Format: Paperback ARC
Publisher: Candlewick Press
Number of Pages: 275
Publishing: September 12th, 2017
Slider begins with three friends playing a friendly game of who can eat a pizza the fastest, with David trying to come closest to his favorite competitive eaters, Joey Chestnut and Jooky Garafalo's time. Then a simple online search leads David to an auction for the infamous half hotdog that caused Jooky to lose the World Famous Nathan's Hotdog Eating Contest. David can't believe the half hotdog hasn't even received one bid, so he places a small bid, which quickly grows. Fearing he might lose the auction, David borrows his mother's credit card and sets an auto-buy with a limit of twenty dollars hoping to snag himself a piece of history. But when there's a mishap with the auction system, David lands himself with a $2000.00 charge. To cover the cost of his mistake, David plans to enter as many contests as he can to raise the money to pay his mom before she finds the charge on her credit card. What ensues is a lot of competitive eating. Everything from SooperSlider's to pizza's, to heads of cabbage to stretch out David's stomach. Training is tough and at first, David's parents aren't supportive of the idea, but then they come to an agreement where David will take care of his younger brother Mal and they agree to sign his application to participate in the Pigorino Pizza Eating Contest where hopefully he can win the $5000.00 grand prize.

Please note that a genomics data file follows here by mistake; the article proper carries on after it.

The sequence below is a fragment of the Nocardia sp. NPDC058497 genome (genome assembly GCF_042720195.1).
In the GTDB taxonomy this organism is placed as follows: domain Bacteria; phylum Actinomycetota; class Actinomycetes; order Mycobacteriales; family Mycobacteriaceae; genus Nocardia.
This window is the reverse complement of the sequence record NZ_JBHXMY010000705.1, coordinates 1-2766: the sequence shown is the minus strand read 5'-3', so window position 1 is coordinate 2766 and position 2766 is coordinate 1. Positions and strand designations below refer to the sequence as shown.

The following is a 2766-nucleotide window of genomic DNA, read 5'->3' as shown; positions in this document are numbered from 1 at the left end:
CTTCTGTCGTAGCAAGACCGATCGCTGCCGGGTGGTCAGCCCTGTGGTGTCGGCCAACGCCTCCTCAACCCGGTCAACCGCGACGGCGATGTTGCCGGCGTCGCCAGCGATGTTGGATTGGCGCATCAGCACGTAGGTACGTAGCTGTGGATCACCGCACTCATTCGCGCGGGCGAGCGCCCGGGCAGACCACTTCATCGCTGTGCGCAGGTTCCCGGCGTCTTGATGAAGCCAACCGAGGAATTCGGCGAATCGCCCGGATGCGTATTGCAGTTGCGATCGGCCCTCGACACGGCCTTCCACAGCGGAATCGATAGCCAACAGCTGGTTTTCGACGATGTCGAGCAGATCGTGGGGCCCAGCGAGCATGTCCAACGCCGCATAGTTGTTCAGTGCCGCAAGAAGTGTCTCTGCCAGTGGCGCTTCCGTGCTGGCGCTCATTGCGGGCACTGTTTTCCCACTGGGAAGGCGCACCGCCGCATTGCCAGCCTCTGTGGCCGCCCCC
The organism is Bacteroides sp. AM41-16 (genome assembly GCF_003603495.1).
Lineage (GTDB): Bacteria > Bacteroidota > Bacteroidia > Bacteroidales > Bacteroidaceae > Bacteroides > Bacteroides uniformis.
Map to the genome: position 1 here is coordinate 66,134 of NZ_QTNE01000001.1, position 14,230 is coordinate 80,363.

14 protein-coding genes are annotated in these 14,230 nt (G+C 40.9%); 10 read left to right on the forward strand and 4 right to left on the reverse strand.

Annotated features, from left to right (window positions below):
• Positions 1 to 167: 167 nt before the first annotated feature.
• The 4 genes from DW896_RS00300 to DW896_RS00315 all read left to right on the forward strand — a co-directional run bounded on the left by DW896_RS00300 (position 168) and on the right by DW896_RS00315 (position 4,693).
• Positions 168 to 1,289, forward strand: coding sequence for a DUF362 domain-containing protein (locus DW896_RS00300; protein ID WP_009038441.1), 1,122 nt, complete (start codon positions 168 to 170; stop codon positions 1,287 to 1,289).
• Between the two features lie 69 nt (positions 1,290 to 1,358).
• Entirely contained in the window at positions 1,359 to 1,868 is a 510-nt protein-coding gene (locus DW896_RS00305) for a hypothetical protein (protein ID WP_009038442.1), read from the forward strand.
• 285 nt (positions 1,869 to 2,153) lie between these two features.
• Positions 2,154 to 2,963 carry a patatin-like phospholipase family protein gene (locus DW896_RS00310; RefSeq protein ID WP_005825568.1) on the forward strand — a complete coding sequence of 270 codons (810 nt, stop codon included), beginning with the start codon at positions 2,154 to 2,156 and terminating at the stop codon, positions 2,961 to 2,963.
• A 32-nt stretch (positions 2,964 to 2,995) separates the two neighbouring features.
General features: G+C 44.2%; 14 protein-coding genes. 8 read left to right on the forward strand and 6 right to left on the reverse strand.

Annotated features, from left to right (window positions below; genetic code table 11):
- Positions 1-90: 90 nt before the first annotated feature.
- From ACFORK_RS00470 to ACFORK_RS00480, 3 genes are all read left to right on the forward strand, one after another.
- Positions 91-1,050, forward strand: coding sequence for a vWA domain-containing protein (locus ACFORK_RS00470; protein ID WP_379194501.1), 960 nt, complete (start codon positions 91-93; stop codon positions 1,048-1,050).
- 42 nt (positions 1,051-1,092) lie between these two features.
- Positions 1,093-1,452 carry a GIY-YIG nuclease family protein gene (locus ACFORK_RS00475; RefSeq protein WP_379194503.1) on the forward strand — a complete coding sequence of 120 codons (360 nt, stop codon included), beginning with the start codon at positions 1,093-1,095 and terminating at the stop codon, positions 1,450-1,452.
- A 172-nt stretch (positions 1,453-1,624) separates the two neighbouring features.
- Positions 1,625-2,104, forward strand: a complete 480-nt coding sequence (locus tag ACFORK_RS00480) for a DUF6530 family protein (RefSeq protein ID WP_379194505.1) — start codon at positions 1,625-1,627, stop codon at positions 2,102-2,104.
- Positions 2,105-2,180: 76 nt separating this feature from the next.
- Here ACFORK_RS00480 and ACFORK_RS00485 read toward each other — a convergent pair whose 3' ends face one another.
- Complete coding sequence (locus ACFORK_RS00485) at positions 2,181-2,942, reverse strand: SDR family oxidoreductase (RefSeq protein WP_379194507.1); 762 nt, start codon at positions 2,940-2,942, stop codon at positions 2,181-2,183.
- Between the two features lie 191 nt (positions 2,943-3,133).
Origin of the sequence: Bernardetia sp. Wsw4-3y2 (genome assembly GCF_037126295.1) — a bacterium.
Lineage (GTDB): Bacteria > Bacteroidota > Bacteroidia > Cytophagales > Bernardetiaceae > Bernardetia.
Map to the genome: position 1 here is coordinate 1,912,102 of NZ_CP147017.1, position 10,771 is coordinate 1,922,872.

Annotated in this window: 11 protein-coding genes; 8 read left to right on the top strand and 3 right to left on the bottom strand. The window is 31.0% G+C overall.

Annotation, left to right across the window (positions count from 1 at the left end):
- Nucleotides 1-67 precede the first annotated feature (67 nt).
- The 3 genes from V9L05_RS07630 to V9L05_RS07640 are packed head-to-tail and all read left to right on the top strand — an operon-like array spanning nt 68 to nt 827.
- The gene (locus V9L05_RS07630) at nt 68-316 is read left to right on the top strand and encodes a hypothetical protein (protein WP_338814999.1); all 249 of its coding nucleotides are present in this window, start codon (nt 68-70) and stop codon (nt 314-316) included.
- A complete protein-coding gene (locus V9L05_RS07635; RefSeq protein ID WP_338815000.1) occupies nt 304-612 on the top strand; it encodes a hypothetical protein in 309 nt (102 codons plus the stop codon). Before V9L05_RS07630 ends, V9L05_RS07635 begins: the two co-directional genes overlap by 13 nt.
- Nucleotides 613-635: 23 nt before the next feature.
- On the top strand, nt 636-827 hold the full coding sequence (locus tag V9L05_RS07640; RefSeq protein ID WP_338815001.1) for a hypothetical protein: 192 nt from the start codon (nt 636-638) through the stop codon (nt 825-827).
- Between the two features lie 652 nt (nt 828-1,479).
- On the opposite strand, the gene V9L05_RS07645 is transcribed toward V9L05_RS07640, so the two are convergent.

So, I'm new to the idea of competitive eating and I'll admit I had a similar reaction as David's mom, thinking of all the damage that eating so much can potentially do to your body, but Hautman kept things light and funny. Slider is about much more than just competitive eating, it's also about David's relationship with his younger brother Mal. Mal has autism, which for him includes difficulty socializing, communicating, and behavioral challenges, but to his family, who don't use labels, he's just Mal. Mal may keep a wall of his things and occasionally have an outburst, but his family loves him and David's attempts to help Mal's socialization were both clever and really sweet. David is such a wonderful character and one I believe middle graders will easily relate to. He's searching for his place as the middle in his family, describing it as "...being the beef in a SooperSlider-you're just there to weld the bun together." In a lot of ways, the middle kid gets overlooked, and in David's case, this is pretty true too. His older sister gets all the positive attention from doing well in school and Mal requires lots of attention from everyone in the family, which leaves little attention for David. Somehow, David takes this in stride and I found myself rooting for him the entire story. Slider also delves into how relationships change between friends, as Cyn and HeyMan begin to show an interest in one another. Overall, this was a unique, humorous story that has plenty of kid appeal.